A Family in Transition…

boy and mom

For Audio Version: http://www.audioacrobat.com/play/WVR8P9ks

It has now been a year since my mom moved into our home. As I reflect back on the past twelve (12) months, I am amazed at where we are today compared to last year…

Last year at the age of 90, my mom was showing signs of depression with deteriorating physical and mental health. She lived independently in an apartment, had someone come in twice a month to clean, my husband would do her grocery shopping, and I made sure she had her medications set up for a week at a time.

However, even with all of our good intentions to make sure she had food available to eat and medications set up the way she should take them, she was not eating well and her failing eyesight caused her to drop pills so that her medication was not well-managed.

When mom made the decision to move in with my husband and I, things occurred that none of us were ready for… emotions such as frustration, anger, sadness, and guilt arose within not only my mom, but within my siblings, and within my home.

We all entered into various stages of GRIEF

My mom grieved for her perceived loss of independence, my husband and I grieved  the lifestyle changes required within our home, and my brothers grieved the change in routine that they had developed over the years visiting mom at her apartment.

The initial grieving led the way to a breakdown in our family relationship as we had known it. Things were said out of misunderstanding and feelings of being out of control. I honestly felt that my husband and I had made a grave mistake by offering our home to my mom, and there was a time where I thought my relationship with my siblings and my mother may never be repaired…

Now fast forward a year later… my mom is engaged in life! She reads an average of two books a week. She has lost ten pounds by walking up and down the stairs of a split level home to do her laundry, and she is eating healthy meals. Her medication management is under great control, and the visits to her doctor are twice a year for maintenance visits, versus active medical concerns that previously had to be evaluated every every one to two months.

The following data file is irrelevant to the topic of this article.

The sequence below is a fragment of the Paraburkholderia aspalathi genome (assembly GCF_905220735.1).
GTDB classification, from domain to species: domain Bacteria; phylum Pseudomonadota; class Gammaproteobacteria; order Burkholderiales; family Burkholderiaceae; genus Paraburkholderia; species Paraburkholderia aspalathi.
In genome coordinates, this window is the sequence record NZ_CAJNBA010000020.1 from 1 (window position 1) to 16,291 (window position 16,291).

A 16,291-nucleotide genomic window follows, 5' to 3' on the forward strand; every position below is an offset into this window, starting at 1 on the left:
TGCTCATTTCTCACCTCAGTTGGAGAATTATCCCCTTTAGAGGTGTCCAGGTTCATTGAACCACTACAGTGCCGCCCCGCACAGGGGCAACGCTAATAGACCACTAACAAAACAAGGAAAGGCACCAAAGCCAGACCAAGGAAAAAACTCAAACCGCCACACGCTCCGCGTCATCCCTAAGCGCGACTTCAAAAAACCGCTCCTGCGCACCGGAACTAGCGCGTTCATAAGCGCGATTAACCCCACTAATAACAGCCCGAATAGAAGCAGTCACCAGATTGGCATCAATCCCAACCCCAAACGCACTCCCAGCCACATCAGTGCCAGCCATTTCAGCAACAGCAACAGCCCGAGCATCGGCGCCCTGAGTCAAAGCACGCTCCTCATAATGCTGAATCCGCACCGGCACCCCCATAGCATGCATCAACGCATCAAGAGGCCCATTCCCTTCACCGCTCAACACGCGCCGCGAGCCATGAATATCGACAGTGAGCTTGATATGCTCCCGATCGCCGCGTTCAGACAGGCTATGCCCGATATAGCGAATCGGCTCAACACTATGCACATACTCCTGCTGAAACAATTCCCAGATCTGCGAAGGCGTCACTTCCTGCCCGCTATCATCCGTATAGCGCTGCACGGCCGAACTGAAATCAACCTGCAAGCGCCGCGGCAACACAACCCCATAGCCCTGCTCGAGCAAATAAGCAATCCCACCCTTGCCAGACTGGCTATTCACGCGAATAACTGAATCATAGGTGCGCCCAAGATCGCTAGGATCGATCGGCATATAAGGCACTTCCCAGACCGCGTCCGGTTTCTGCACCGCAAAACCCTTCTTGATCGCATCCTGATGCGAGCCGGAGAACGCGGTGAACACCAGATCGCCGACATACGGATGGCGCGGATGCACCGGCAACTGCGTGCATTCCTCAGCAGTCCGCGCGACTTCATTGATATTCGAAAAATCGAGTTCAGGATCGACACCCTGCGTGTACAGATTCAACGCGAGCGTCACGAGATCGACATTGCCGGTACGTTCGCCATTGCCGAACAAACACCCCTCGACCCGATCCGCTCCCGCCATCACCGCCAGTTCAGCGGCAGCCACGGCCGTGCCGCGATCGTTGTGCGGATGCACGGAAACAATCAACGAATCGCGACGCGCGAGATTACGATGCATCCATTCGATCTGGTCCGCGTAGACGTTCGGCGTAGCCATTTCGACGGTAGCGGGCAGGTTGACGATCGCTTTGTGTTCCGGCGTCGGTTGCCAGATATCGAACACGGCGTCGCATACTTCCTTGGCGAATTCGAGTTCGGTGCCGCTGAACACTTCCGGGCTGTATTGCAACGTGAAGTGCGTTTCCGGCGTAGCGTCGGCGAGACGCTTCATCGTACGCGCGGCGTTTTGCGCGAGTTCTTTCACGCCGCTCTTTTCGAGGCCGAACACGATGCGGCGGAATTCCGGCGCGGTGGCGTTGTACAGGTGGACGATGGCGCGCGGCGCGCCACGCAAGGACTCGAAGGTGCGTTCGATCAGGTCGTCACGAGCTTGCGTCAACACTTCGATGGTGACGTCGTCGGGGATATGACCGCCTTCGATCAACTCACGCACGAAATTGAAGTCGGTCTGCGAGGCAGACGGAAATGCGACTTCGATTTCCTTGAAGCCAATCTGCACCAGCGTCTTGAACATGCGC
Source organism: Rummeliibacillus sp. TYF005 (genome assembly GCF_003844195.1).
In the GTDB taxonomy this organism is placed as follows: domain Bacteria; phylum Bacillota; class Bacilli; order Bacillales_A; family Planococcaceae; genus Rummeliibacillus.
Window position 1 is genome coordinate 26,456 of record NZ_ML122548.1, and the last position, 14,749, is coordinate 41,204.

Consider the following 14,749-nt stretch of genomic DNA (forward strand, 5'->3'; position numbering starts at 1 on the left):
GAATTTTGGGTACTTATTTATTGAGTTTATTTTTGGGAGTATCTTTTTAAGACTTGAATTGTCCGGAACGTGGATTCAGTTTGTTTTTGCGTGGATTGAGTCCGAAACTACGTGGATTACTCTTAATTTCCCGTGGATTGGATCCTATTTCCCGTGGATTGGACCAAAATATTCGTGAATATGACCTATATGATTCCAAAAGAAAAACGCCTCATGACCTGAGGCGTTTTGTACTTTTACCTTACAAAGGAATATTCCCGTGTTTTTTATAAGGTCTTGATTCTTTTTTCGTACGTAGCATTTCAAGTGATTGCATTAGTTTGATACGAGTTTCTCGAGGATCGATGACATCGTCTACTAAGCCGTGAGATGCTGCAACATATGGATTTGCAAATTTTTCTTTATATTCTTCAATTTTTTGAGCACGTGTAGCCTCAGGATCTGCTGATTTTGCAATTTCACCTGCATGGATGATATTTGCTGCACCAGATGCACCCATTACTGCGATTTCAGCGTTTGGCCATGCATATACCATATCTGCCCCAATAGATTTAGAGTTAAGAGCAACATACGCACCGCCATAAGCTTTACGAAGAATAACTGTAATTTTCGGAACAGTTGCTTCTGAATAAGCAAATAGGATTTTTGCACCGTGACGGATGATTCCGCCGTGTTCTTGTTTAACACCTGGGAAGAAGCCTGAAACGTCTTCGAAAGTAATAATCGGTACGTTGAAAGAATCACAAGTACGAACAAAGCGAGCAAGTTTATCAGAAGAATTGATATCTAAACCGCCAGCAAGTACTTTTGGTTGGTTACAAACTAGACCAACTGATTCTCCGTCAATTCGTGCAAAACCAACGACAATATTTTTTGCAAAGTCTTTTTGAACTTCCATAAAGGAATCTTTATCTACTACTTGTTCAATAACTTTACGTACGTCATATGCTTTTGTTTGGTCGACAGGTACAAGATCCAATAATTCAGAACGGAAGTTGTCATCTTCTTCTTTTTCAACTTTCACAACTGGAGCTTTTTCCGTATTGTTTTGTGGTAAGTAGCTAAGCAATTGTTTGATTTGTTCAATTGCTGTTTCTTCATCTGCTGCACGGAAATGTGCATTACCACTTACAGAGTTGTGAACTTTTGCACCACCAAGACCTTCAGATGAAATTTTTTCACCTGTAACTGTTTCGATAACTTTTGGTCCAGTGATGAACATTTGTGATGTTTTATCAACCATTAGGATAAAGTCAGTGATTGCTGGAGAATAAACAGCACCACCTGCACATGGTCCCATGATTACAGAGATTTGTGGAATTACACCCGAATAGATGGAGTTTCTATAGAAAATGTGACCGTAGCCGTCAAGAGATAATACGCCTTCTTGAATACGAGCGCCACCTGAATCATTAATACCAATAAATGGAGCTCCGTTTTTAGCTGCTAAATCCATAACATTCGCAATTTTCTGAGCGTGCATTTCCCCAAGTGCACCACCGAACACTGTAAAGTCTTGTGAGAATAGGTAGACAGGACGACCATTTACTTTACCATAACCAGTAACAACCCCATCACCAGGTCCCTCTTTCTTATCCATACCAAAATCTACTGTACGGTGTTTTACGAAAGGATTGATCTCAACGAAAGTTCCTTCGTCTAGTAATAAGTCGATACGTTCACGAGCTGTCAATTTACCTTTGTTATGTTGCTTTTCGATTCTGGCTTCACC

My mom has also become a dog lover at the tender age of 91! She loves our two full size Labradoodles because they give her comfort and companionship when my husband and I are gone. Never in a million years would I imagine my momma asking (or more like insisting) to leave the dogs with her if we are going to go out of town for a weekend!

Yesterday, as I spent time with my brothers and their families at my niece’s wedding, I realized that our family was not fractured beyond repair…, we simply had a transition through grief this past year.  A transition that ultimately helped all of us realize that our intentions are in concert with one another… the intention of Honoring Thy Mother during the remaining time she has on this earth.

I learned a few things this past year about how we could have possibly made our family transition a little less traumatic (and dramatic):

  1. Take the time to communicate as a family. Ask questions and continue to ask questions. Make sure everyone has the opportunity to talk about concerns that they may have.
  2. Stop yourself and ask “how would I feel if I was standing in that person’s shoes?” Empathy goes a long way in alleviating negative perceptions.
  3. Don’t rush major changes, especially when an elderly person is involved. Our ability to adapt to change can lessen as we age, so it is important to take the time to gradually initiate significant change.
  4. Apologize if something you say or do is perceived as hurtful by another person.
  5. Forgive if something someones says or does is perceived as hurtful by you.
  6. Remember that love does conquer all!

If you are in a life transition, give me a call or contact me through this website, to discuss how coaching can help you successfully move into the life you are looking for.

Pat Sheveland

Pat Sheveland




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